This page has been written to explain about coming to Great Ormond Street Hospital (GOSH) soon after your baby’s birth and what support you can expect when you stay here. Whether the transfer was planned or not, you are bound to feel overwhelmed by all that you are feeling. We hope that this information sheet gives you some useful tips and suggestions.
Great Ormond Street Hospital (GOSH) was delighted to host the first ever Children’s Hospital Education Specialist Symposium (CHESS), a national, one-day forum championing paediatric education, backed by the Children’s Hospital Alliance.
We have an ongoing programme of research, and you or your child may be invited to take part in a research project whilst under the care of the team. This is always entirely voluntary, and whether you choose to participate or not, your clinical care will not be affected. Any information gathered may be used anonymously for research purposes to improve our understanding and lead to better treatments for other children and families in the future.
Trametinib is used to treat various types of cancer. It is a ‘biologic’ medicine, that is, it works by stopping the process that makes cancer cells grow and divide.This page from Great Ormond Street Hospital (GOSH) explains what trametinib is, how it is given and some of the possible side effects.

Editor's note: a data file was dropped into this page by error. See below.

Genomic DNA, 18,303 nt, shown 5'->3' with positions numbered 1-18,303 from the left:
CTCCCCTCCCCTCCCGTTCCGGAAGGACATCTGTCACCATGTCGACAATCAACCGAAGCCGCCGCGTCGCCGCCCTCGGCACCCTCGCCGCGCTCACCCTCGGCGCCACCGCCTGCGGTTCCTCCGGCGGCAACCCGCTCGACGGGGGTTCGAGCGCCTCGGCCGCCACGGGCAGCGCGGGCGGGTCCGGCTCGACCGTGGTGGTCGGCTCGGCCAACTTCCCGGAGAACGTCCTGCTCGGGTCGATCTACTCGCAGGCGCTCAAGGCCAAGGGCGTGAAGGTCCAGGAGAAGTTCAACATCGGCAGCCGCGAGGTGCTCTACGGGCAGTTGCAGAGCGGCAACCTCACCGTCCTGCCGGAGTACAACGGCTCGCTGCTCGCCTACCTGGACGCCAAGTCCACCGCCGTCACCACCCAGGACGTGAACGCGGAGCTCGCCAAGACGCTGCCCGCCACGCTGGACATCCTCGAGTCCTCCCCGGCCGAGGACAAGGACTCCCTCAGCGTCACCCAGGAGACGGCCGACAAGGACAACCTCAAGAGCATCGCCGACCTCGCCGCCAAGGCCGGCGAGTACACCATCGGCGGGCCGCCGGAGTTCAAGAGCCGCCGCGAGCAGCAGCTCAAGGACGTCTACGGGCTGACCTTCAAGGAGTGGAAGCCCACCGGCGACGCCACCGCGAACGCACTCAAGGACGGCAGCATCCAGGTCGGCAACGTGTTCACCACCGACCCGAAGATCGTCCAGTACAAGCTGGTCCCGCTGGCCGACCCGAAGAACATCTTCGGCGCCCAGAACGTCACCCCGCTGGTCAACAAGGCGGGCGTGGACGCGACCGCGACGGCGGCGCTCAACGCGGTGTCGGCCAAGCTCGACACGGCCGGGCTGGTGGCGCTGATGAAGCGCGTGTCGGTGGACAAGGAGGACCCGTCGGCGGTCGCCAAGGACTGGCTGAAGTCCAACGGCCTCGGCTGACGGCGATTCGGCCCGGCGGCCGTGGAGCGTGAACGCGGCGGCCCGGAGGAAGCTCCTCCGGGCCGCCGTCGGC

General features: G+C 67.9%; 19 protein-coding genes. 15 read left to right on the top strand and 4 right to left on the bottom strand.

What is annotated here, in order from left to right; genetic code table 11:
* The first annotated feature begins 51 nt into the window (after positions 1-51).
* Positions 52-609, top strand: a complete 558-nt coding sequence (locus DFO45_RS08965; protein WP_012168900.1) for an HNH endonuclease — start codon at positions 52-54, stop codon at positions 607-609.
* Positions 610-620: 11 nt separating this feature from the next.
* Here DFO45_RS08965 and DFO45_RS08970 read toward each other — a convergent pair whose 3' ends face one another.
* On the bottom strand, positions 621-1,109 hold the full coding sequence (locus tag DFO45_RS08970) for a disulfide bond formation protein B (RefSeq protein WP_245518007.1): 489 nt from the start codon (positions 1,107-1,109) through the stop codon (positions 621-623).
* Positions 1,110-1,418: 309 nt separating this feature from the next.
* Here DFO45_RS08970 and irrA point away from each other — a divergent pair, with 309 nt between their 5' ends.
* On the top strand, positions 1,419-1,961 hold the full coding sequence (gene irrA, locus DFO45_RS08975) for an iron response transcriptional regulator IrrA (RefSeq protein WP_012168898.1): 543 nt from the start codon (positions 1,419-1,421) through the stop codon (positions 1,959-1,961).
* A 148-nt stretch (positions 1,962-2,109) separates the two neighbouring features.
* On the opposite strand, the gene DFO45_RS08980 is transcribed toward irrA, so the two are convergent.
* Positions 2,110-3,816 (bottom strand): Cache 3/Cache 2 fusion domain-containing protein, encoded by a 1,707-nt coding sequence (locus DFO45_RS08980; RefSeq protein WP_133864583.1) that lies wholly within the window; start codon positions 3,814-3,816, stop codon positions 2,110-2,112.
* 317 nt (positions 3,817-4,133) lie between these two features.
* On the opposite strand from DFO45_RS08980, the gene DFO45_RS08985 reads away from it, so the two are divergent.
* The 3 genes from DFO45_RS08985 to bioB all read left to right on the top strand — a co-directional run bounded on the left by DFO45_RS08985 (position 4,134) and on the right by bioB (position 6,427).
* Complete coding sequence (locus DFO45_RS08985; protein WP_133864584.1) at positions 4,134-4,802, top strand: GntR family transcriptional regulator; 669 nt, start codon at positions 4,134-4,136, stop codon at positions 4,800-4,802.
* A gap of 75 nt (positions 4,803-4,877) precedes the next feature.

An early antenatal scan detected that Dylan had an underdeveloped chin. Since this can be associated with an opening in the roof of the mouth – known as a cleft palate – Dylan’s parents were referred to the Cleft Lip and Palate Team at Great Ormond Street Hospital (GOSH).
Hospitals can be scary places, especially if your child is coming in for an operation. To help reassure you and let you know what to expect, take a look at our video podcast from teen Ryan, who has come to Great Ormond Street Hospital (GOSH) for an operation on his leg.
Immunosuppressant medicines ‘damp down’ the immune system, with the aim of controlling inflammation.This information sheet from Great Ormond Street Hospital (GOSH) explains about the use of immunosuppressant medicines to treat immune-mediated neurology conditions, how they are given and some of the possible side effects.
This page explains about long-term follow-up (LTFU) after your child has been treated for a haematology or oncology condition at Great Ormond Street Hospital (GOSH). It explains about the need for follow-up and what will happen at clinic appointments.